Inner Harbor Navigation Canal (IHNC) Lock Replacement

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Official Project Name
Mississippi River, Baton Rouge to the Gulf of Mexico Mississippi River-Gulf Outlet, Louisiana, New Industrial Canal Lock and Connecting Channels Project.  It is commonly referred to as the IHNC (Inner Harbor Navigation Canal) Lock Replacement Study.

The IHNC Lock is located in the Industrial Canal which runs through a highly urbanized area within the New Orleans city limits. It joins Lake Pontchartrain to the north with the Mississippi River to the south. The canal also connects the eastern segment of the Gulf Intracoastal Waterway (GIWW) with the Mississippi River.

The existing IHNC navigation lock (640 feet long by 75 feet wide by 31.5 feet deep) is not efficient. The average transit time for a tow using the existing IHNC navigation lock is more than 16 hours. The processing time for a tow entering and exiting the lock is nearly 44 minutes on average; meaning the delay for a tow just to enter the existing lock is more than 15 hours. This delay is a result of the existing lock’s limited capacity relative to prevailing levels of traffic and the size of tows navigating the GIWW and Mississippi River that utilize the lock. Furthermore, since the existing IHNC navigation lock was constructed in 1923, operation and maintenance costs have increased due to the increasing frequency of maintenance events that result in additional delays, in addition to delays caused by the limited capacity of the existing navigation lock, or a complete closure of the lock to waterborne traffic.  The overarching purpose, goals, and objectives of the project are to improve efficiency and reliable passage of waterborne traffic locking through the IHNC, by reducing transit times of waterborne traffic locking through the IHNC with a new replacement lock capable of handling today’s waterborne commerce needs.

In 2006, the United States District Court, Eastern District of Louisiana enjoined the Corps from continuing with the project until the Corps prepared a supplemental Environmental Impact Statement (SEIS) further evaluating potential impacts of hurricanes and flooding on the project, and impacts from Hurricane Katrina in particular.  The Court based the injunction upon its finding that the 1997 EIS "failed to take a 'hard look' at the environmental impacts and consequences of dredging and disposing of the canal's contaminated sediment" as required by the NEPA.  The Court also criticized the EIS for failing to "adequately address the risks of flooding and hurricanes in general", and stated further analysis was required of "the reasonable dredging and disposal alternatives that the Corps had recently adopted for maintenance dredging of the same waters," post-Katrina.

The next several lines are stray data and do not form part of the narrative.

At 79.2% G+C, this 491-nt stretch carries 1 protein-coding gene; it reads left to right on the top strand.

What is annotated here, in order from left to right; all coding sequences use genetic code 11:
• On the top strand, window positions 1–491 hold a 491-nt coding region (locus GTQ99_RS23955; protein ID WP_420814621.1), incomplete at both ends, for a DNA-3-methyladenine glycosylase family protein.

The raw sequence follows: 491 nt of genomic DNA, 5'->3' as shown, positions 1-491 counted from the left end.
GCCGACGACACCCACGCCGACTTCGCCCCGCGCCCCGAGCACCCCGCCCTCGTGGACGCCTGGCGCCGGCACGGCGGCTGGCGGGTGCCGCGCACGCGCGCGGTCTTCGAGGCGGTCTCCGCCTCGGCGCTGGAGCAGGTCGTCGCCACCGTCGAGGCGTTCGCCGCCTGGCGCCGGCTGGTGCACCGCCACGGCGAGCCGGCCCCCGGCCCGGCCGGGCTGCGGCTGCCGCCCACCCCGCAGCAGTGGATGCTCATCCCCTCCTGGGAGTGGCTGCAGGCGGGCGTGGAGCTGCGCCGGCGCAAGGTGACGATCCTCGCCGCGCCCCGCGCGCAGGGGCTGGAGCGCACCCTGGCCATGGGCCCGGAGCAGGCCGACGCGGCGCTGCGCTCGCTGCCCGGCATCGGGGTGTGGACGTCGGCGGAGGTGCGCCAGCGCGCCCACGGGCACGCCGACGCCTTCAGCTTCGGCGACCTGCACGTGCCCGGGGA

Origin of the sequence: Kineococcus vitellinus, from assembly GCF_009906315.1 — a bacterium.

In 2009, the Corps completed a final SEIS and a Record of Decision (ROD) in response to the 2006 injunction. The ROD recommended a float-in-place lock construction plan, hydraulic dredging, and disposing of dredged material unsuitable for open water discharge in a confined disposal facility, and for material determined to be suitable for freshwater disposal, in the Mississippi River.

In 2011, the United States District Court, Eastern District of Louisiana, enjoined the Corps from continuing with the lock replacement until the Corps complied with the NEPA and the CWA. The Court found the SEIS failed to sufficiently and properly consider the impact of the closure of the MR-GO to deep-draft traffic upon the IHNC project, particularly the draft of vessels that would use the lock, and how this depth may affect dredging and disposal alternatives.

A SEIS is being prepared in response to the 2011 enjoinment.  A General Reevaluation Report (GRR) is being prepared to reanalyze previously completed studies, using current planning criteria and policies, which is required due to changed conditions and/or assumptions. The results may affirm the previously selected plan; reformulate and modify it, as appropriate; or find that no plan is currently justified.  The SEIS and GRR are being combined as a single integrated document.

Replacement of the IHNC Lock was authorized in Public Law 455, Chapter 112, 84th Congress, 2nd Session, approved March 29, 1956.  Subsequent to the 1956 legislation, the project was modified by Section 844 of the Water Resources Development Acts (WRDA) of 1986 (established cost sharing requirements) and was amended by Section 326 of the WRDA of 1996 (authorizing the Community Impact Mitigation Plan).